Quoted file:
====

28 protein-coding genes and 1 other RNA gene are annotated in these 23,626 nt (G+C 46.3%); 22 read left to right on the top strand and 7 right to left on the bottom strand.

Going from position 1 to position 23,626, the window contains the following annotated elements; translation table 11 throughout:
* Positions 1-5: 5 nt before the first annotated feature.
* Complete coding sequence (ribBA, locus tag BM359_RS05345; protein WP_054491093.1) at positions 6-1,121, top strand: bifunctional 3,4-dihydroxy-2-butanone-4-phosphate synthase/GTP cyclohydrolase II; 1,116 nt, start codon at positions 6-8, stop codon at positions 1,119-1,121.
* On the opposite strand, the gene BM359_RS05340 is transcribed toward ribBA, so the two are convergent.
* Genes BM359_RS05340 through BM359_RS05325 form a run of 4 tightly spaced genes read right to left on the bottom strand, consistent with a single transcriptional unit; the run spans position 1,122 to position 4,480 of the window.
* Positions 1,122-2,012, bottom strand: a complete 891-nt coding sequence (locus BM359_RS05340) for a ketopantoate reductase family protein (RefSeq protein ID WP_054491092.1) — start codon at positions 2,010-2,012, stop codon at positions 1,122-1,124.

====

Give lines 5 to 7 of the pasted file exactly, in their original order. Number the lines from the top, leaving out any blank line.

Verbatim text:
* On the opposite strand, the gene BM359_RS05340 is transcribed toward ribBA, so the two are convergent.
* Genes BM359_RS05340 through BM359_RS05325 form a run of 4 tightly spaced genes read right to left on the bottom strand, consistent with a single transcriptional unit; the run spans position 1,122 to position 4,480 of the window.
* Positions 1,122-2,012, bottom strand: a complete 891-nt coding sequence (locus BM359_RS05340) for a ketopantoate reductase family protein (RefSeq protein ID WP_054491092.1) — start codon at positions 2,010-2,012, stop codon at positions 1,122-1,124.